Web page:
Flamboyant, irreverent and an engaging conversationalist quick to laugh and jest, Koniczek seems to derive great joy from life,  and anticipates his clients will do the same. Before accepting a commission, Koniczek insists potential clients travel to Victoria for a few days to become acquainted. Sharing conversatio  over a few meals, Koniczek decides whether expectations and enthusiasm for the project are mutual, and if there’s a basis for  friendship. Occasionally, Koniczek declines to offer his services.

Besides overseeing the restoration of more than 100 300SLs to date, Koniczek and his craftsmen restore a plethora of significant motoring icons, including Mercedes-Benz models from the 1920s and 1930s, Bugattis, Talbot-Lagos and Lagondas.



The list of countries from which cars arrive testifies to the quality of his work, with clients in the United Kingdom, Switzerland, Hong Kong and the United States. Koniczek never advertises, relying on the strength of his reputation. With 63 cars waiting to receive attention, the business plan seems to work.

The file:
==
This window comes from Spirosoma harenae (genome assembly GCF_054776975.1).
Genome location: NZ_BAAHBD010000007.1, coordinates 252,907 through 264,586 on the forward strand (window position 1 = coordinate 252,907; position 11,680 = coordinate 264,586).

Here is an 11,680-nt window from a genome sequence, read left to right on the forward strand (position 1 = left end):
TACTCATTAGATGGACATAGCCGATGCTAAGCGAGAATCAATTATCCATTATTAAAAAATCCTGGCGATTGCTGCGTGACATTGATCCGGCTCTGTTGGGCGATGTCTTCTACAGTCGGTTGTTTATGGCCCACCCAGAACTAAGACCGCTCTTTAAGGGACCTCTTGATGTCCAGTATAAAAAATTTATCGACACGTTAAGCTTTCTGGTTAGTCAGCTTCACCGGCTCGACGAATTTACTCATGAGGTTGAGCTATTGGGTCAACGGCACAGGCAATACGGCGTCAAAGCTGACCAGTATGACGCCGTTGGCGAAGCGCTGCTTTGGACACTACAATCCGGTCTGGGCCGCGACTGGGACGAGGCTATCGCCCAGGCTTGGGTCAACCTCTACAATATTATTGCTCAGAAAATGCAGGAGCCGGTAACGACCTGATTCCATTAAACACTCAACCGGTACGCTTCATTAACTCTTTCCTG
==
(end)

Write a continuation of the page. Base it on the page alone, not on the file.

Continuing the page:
Koniczek’s childhood  as difficult. Born in Germany in 1949, he immigrated to Canada with his family in 1953 and settled in Toronto. His German heritage prompted bullying by his classmates. Recalling these experiences provides the foundation for one of the truths that guide his life: “Never hurt anybody, and never be hurt by anybody.”

 An apprenticeship with Mercedes-Benz showed his talent and skill. Koniczek eventually became the national troubleshooter for the company, traveling across Canada to repair vehicles and training others in the mysteries of fuel injection and diesel  engines. In 1969, he made his first trip to Victoria, a journey thatchanged his life.

Koniczek left Mercedes-Benz in 1971 to work for himself and returned to Victoria, where he opened Autohaus, a shop dedicated to the service and repair of European cars. Despite its success, Koniczek decided to follow his heart and turned to the restoration of Mercedes-Benz 300SLs. “Always follow your passion” informs every aspect of his life and is often mentioned in his conversation. “What I do isn’t work, it’s a way of life, and money will follow passion. And if it doesn’t, you’re still having fun,” he says.